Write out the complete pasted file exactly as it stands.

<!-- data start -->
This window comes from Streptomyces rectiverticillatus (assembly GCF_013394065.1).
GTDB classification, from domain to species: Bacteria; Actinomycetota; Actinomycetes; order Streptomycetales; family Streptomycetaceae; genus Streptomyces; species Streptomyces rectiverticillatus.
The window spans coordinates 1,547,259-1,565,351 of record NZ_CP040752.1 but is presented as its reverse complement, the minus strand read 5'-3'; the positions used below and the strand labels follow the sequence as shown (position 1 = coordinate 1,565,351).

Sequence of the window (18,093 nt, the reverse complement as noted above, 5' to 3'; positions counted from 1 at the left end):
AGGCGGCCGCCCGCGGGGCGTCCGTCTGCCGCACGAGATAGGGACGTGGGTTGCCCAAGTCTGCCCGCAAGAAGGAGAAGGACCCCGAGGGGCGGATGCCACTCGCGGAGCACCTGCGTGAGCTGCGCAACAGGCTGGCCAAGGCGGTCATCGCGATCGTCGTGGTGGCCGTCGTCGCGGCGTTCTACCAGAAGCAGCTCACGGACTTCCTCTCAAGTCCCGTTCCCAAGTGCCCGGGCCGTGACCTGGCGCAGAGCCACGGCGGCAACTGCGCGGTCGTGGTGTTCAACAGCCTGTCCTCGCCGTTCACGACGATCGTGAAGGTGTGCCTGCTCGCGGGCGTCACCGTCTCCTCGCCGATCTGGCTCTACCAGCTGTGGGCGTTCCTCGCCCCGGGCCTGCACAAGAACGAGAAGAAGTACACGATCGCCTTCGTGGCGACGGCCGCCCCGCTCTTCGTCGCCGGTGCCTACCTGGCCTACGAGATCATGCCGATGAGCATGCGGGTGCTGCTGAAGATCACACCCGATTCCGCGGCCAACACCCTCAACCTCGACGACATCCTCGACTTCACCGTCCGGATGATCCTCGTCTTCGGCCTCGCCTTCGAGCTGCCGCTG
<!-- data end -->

This window comes from Streptomyces rectiverticillatus (assembly GCF_013394065.1).
GTDB classification, from domain to species: Bacteria; Actinomycetota; Actinomycetes; order Streptomycetales; family Streptomycetaceae; genus Streptomyces; species Streptomyces rectiverticillatus.
The window spans coordinates 1,547,259-1,565,351 of record NZ_CP040752.1 but is presented as its reverse complement, the minus strand read 5'-3'; the positions used below and the strand labels follow the sequence as shown (position 1 = coordinate 1,565,351).

Sequence of the window (18,093 nt, the reverse complement as noted above, 5' to 3'; positions counted from 1 at the left end):
AGGCGGCCGCCCGCGGGGCGTCCGTCTGCCGCACGAGATAGGGACGTGGGTTGCCCAAGTCTGCCCGCAAGAAGGAGAAGGACCCCGAGGGGCGGATGCCACTCGCGGAGCACCTGCGTGAGCTGCGCAACAGGCTGGCCAAGGCGGTCATCGCGATCGTCGTGGTGGCCGTCGTCGCGGCGTTCTACCAGAAGCAGCTCACGGACTTCCTCTCAAGTCCCGTTCCCAAGTGCCCGGGCCGTGACCTGGCGCAGAGCCACGGCGGCAACTGCGCGGTCGTGGTGTTCAACAGCCTGTCCTCGCCGTTCACGACGATCGTGAAGGTGTGCCTGCTCGCGGGCGTCACCGTCTCCTCGCCGATCTGGCTCTACCAGCTGTGGGCGTTCCTCGCCCCGGGCCTGCACAAGAACGAGAAGAAGTACACGATCGCCTTCGTGGCGACGGCCGCCCCGCTCTTCGTCGCCGGTGCCTACCTGGCCTACGAGATCATGCCGATGAGCATGCGGGTGCTGCTGAAGATCACACCCGATTCCGCGGCCAACACCCTCAACCTCGACGACATCCTCGACTTCACCGTCCGGATGATCCTCGTCTTCGGCCTCGCCTTCGAGCTGCCGCTG